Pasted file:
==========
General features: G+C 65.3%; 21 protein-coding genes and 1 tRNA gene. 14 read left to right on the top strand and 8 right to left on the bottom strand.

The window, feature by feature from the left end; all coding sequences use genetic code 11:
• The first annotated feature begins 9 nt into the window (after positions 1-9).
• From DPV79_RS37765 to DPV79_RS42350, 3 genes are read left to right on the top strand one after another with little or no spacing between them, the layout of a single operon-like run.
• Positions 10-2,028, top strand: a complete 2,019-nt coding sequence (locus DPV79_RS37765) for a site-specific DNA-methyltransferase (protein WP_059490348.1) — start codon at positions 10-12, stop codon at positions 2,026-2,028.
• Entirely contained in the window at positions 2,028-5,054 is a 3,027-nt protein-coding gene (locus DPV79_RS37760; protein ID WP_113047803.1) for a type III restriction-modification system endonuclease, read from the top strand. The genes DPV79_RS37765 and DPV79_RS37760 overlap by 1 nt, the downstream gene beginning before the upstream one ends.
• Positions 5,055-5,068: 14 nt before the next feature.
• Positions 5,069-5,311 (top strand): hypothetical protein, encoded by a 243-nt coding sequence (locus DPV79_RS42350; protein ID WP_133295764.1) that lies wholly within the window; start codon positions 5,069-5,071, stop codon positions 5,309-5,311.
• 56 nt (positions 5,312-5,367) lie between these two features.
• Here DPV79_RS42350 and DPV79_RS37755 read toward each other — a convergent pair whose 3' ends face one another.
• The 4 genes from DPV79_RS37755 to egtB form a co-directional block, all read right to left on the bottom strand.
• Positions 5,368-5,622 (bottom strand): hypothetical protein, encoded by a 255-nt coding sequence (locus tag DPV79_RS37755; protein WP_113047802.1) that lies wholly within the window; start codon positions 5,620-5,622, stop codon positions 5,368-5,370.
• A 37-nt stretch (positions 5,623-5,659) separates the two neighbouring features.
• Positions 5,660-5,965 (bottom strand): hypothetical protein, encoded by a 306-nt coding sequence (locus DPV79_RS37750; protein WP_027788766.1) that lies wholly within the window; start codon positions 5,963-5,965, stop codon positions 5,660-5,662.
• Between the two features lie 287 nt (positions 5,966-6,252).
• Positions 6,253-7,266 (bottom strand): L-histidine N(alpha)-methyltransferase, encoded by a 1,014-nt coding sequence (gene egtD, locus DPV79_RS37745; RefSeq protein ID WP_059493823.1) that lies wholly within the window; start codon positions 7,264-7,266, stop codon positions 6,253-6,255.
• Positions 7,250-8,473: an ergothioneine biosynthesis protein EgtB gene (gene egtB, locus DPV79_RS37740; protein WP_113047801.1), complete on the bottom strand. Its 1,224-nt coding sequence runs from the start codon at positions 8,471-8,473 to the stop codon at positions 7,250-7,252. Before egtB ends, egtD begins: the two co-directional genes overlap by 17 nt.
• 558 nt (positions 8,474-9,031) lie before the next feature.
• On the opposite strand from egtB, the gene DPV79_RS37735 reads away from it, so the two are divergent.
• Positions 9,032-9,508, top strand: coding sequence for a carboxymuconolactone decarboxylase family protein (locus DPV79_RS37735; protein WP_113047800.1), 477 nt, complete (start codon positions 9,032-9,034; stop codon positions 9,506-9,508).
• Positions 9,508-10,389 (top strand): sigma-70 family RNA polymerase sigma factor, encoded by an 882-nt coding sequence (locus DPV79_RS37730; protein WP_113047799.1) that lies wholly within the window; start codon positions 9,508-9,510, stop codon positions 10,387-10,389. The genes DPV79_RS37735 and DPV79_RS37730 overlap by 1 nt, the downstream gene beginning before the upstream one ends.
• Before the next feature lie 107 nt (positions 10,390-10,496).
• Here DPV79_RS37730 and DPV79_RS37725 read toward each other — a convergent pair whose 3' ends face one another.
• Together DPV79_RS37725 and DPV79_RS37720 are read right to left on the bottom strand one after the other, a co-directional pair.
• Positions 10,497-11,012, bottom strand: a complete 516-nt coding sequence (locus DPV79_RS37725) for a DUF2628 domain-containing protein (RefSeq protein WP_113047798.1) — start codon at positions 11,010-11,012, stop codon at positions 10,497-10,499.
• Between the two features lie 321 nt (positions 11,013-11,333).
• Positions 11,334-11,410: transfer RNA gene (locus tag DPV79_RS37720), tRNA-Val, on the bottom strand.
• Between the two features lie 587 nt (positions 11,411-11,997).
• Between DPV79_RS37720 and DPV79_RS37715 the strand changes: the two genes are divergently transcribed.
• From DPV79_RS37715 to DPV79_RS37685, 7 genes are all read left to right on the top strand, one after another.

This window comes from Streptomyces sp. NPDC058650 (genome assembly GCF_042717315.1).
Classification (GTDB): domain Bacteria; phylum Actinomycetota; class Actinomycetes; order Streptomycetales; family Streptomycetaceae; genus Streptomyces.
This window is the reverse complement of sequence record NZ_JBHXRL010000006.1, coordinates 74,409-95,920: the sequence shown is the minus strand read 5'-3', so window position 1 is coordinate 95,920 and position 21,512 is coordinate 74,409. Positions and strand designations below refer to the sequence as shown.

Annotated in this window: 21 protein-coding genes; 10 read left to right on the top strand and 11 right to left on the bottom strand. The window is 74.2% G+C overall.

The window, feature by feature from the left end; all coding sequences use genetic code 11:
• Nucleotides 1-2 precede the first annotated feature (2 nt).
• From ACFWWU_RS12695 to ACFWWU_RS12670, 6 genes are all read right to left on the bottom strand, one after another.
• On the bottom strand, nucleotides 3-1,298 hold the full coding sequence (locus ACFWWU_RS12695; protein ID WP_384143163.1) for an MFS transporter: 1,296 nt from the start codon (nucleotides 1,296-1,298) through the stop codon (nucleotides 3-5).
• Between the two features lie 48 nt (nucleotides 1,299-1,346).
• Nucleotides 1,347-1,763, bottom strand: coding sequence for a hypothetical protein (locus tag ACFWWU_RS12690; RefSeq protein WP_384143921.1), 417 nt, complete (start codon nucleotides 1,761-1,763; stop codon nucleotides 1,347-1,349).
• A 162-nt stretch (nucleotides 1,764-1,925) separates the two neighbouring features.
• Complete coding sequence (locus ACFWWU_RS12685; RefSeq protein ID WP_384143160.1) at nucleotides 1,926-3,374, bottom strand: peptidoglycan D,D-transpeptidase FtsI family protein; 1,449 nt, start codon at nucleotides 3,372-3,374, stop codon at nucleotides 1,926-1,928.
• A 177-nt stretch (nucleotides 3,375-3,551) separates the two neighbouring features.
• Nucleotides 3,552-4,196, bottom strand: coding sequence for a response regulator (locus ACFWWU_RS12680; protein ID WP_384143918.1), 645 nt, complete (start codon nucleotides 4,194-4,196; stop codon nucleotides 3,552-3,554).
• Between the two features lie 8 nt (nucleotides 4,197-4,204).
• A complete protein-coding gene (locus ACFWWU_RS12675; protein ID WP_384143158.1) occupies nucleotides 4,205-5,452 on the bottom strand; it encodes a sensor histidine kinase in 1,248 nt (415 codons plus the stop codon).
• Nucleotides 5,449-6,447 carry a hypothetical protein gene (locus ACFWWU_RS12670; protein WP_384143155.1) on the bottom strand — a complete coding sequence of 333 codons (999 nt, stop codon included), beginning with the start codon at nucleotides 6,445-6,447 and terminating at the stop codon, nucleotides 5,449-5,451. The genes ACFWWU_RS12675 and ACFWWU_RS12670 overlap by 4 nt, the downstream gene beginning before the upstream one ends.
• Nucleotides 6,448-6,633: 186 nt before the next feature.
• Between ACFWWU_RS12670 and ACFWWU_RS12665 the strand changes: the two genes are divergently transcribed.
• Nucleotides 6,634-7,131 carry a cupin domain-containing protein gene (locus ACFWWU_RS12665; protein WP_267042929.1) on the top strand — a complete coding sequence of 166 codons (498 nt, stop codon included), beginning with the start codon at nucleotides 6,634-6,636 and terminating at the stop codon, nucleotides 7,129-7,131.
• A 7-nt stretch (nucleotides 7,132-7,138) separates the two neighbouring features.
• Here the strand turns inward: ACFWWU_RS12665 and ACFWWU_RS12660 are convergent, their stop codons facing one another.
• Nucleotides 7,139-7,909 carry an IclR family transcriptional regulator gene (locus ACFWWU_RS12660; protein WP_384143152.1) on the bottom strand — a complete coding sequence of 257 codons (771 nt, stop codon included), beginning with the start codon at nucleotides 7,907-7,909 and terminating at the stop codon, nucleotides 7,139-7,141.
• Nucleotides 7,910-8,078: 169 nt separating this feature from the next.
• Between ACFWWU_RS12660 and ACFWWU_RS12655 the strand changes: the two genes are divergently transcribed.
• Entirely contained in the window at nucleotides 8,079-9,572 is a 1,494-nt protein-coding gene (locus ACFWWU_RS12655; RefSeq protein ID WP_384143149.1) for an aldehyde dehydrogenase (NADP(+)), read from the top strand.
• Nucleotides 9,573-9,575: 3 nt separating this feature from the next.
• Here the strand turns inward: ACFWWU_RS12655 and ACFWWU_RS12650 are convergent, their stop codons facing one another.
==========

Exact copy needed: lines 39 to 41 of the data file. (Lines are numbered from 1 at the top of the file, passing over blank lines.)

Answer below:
• Between the two features lie 48 nt (nucleotides 1,299-1,346).
• Nucleotides 1,347-1,763, bottom strand: coding sequence for a hypothetical protein (locus tag ACFWWU_RS12690; RefSeq protein WP_384143921.1), 417 nt, complete (start codon nucleotides 1,761-1,763; stop codon nucleotides 1,347-1,349).
• A 162-nt stretch (nucleotides 1,764-1,925) separates the two neighbouring features.